When I became aware of migratory season and noted the egrets and terns flying above, I would go to my neighbor’s house to go to her rooftop to take photos. After several years, I threw a tantrum! I wanted my own roofdeck so I didn’t need to go to my neighbor’s! I got my roofdeck and there I sometimes take my merienda and cocktails to watch the migrants. I also can watch the sunset from there. It is never the same but always beautiful.
The roofdeck was a great addition to my birdwatching activities. It was there I saw the murmuration of about a thousand Chestnut-cheeked Starlings (April 1, 2012, with pictures!) that I originally thought were terns until I looked at my camera!
I have a list of the birds seen and listed around my house and surprisingly I still get lifers! When rainy season started, I told Leo (my gardener and also member of WBCP) to make a small lake at the empty lot across my house (I turned it into a mini-forest) and I was rewarded with the sighting of a White Breasted Waterhen! First subdivision lifer for 2013!
Second subdivision lifer for this year was the Chinese Goshawk sighted Nov 21!
I don’t only have birds, I have butterflies, colorful insects and snakes too! I have documented at least 5 in my garden! Twice we found them in our house but they were carefully captured and released. I have a resident monitor lizard in my pool wall. A shrew got caught in a rat trap once and when I was told it was a shrew, I immediately released it.
My garden never ceases to amaze me. I also never thought I would live to see the day that I welcomed caterpillars to eat my plants. They will turn into lovely butterflies if left alone!
So here I am, in my heaven here on earth. Never bored. There is always something to do, something to look at, and if there is nothing to do the best place to do it is on my roofdeck, sipping my cocktail and watching the birds, the sunset and time go by.
Casa del Cielo Birdlist
1. Great Egret Ardea alba
2. Intermediate Egret Egretta intermedia
3. Little Egret Egretta garzetta
4. Cattle Egret Bubulcus ibis
5. Osprey Pandion haliaetus
6. Oriental Honeybuzzard Pernis ptilorhyncus
7. Chinese Goshawk Accipiter soloensis
8. Raptor sp. Accipitridae/ Falconidae sp.
9. Barred Buttonquail Turnix suscitator
10. Barred Rail Gallirallus torquatus
11. Plain Bush-hen Amaurornis olivacea
12. White-breasted Waterhen (White-breasted Bush-hen) Amaurornis phoenicurus
13. Little Ringed-Plover Charadrius dubius
14. Oriental Pratincole Glareola maldivarum
15. Whiskered Tern Chlidonias hybridus
16. White-eared Brown-Dove Phapitreron leucotis
17. Amethyst Brown-Dove Phapitreron amethystinus
18. Spotted Dove (Spotted-necked Dove) Streptopelia chinensis
19. Zebra Dove Geopelia striata
20. Common Emerald Dove (Emerald Dove) Chalcophaps indica
21. Colasisi Loriculus philippensis
22. Philippine Hawk-Cuckoo Cuculus pectoralis
23. Red-crested Malkoha (Rough-crested Malkoha) Dasylophus superciliosus
24. Philippine Coucal Centropus viridis
25. Grass Owl Tyto capensis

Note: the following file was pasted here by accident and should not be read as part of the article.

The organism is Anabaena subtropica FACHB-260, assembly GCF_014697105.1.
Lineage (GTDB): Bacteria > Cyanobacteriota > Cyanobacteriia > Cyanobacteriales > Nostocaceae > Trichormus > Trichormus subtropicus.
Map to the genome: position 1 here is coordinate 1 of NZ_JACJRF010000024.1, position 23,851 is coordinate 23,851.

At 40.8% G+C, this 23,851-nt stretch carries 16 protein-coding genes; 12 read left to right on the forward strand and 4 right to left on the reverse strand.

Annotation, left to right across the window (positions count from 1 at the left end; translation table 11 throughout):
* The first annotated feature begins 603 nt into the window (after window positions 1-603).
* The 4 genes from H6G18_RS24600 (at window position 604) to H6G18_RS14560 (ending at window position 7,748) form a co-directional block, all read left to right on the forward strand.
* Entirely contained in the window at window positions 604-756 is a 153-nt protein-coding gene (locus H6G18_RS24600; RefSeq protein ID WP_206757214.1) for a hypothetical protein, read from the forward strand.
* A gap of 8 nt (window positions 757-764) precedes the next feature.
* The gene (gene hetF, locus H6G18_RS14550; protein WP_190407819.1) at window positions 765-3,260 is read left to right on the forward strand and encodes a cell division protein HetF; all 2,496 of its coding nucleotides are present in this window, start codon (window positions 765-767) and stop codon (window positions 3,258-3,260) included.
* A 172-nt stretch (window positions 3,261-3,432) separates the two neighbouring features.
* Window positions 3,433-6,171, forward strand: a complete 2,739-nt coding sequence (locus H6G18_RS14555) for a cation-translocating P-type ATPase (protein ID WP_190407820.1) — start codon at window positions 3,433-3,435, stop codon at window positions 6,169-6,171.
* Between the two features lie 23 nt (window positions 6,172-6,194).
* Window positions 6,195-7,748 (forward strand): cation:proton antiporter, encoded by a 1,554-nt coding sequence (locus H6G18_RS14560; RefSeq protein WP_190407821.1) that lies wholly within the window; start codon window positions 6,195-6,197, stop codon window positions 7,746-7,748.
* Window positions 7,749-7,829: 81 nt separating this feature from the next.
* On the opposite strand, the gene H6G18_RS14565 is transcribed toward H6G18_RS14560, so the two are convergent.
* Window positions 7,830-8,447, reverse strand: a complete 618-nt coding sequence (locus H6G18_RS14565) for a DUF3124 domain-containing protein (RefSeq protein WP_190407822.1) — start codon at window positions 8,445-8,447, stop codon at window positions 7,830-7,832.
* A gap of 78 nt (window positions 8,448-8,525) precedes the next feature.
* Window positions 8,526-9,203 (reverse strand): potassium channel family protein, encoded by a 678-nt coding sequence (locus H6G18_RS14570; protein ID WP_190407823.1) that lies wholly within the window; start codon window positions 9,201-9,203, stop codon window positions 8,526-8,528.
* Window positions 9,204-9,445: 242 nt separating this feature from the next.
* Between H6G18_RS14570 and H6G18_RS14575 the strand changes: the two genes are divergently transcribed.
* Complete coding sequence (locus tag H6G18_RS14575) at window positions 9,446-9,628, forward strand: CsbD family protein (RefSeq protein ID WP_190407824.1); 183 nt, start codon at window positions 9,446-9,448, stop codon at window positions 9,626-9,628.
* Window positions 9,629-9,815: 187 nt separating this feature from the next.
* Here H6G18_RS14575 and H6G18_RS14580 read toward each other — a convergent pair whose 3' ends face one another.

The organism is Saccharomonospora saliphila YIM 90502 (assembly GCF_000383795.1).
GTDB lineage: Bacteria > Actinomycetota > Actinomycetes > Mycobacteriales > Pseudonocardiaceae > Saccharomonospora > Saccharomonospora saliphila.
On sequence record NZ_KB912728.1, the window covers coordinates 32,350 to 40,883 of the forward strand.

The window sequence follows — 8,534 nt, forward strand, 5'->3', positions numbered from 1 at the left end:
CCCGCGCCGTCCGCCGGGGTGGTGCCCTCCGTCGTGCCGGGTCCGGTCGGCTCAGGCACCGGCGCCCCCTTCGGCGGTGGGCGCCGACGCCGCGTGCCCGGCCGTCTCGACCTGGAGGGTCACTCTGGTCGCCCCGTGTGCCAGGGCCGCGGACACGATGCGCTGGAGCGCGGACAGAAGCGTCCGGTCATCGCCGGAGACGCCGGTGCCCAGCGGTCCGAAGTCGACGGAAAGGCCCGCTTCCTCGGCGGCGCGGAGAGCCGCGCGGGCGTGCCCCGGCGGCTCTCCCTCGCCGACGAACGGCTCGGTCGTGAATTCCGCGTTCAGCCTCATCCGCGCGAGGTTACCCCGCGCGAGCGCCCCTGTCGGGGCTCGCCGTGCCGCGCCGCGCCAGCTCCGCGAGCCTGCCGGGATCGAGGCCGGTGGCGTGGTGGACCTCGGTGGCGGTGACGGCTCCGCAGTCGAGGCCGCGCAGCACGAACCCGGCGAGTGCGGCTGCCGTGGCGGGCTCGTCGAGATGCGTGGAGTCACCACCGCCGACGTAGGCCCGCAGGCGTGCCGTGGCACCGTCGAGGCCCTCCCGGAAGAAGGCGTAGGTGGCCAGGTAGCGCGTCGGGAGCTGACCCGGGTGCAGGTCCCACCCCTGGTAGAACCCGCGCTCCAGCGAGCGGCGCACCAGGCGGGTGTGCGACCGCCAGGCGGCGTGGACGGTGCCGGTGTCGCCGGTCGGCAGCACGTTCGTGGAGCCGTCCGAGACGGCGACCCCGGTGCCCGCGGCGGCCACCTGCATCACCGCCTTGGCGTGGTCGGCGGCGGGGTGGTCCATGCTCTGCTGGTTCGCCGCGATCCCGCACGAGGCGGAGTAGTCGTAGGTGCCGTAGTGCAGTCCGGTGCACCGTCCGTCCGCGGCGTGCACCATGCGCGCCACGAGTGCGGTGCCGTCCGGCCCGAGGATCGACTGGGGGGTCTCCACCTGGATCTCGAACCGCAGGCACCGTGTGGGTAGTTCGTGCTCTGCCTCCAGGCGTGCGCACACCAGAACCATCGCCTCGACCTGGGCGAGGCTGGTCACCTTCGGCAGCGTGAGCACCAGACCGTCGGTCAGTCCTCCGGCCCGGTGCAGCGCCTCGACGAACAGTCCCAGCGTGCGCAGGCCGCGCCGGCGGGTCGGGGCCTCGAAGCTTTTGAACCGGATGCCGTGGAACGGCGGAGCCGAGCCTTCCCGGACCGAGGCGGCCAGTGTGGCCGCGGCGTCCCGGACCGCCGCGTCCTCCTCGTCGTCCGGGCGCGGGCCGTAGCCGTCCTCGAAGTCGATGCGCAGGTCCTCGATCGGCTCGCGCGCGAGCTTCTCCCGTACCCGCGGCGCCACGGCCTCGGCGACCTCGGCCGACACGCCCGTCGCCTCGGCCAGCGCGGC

26. Philippine Scops-Owl Otus megalotis
27. Philippine Nightjar Caprimulgus manillensis
28. Glossy Swiftlet Collocalia esculenta
29. Common Kingfisher Alcedo atthis
30. White-throated Kingfisher Halcyon smyrnensis
31. White-collared Kingfisher (Collared Kingfisher) Todirhamphus chloris
32. Blue-tailed Bee-eater Merops philippinus
33. Coppersmith Barbet Megalaima haemacephala
34. Philippine Pygmy Woodpecker (Philippine Woodpecker) Dendrocopos maculatus
35. Barn Swallow Hirundo rustica
36. Black-bibbed Cuckoo-shrike Coracina mindanensis
37. Pied Triller Lalage nigra
38. Yellow-vented Bulbul Pycnonotus goiavier
39. Philippine Bulbul Ixos philippinus
40. Black-naped Oriole Oriolus chinensis
41. Large-billed Crow Corvus macrorhynchos
42. Stripe-headed Rhabdornis (Stripe-sided Rhabdornis) Rhabdornis mystacalis
43. Oriental Magpie-Robin Copsychus saularis
44. Blue Rock-Thrush Monticola solitarius
45. Golden-bellied Flyeater (Golden-bellied Gerygone) Gerygone sulphurea
46. Tawny Grassbird Megalurus timoriensis
47. Striated Grassbird Megalurus palustris
48. Grey-backed Tailorbird Orthotomus derbianus
49. Bright-capped Cisticola (Golden-headed Cisticola) Cisticola exilis
50. Zitting Cisticola (Fan-tailed Cisticola) Cisticola juncidis
51. Grey-streaked Flycatcher Muscicapa griseisticta
52. Pied Fantail Rhipidura javanica
53. Yellow Wagtail Motacilla flava
54. Richard’s Pipit (Paddyfield Pipit or Oriental Pipit) Anthus richardi
55. White-breasted Wood-swallow Artamus leucorynchus
56. Long-tailed Shrike Lanius schach
57. Brown Shrike Lanius cristatus
58. Asian Glossy Starling Aplonis panayensis
59. Chestnut-cheeked Starling Sturnus philippensis
60. Crested Myna Acridotheres cristatellus
61. Olive-backed Sunbird Cinnyris jugularis
62. Red-keeled Flowerpecker (Red-striped Flowerpecker ) Dicaeum australe
63. Lowland White-eye Zosterops meyeni
64. Eurasian Tree Sparrow Passer montanus
65. Scaly-breasted Munia Lonchura punctulata
66. Chestnut Munia (Black-headed Munia) Lonchura malacca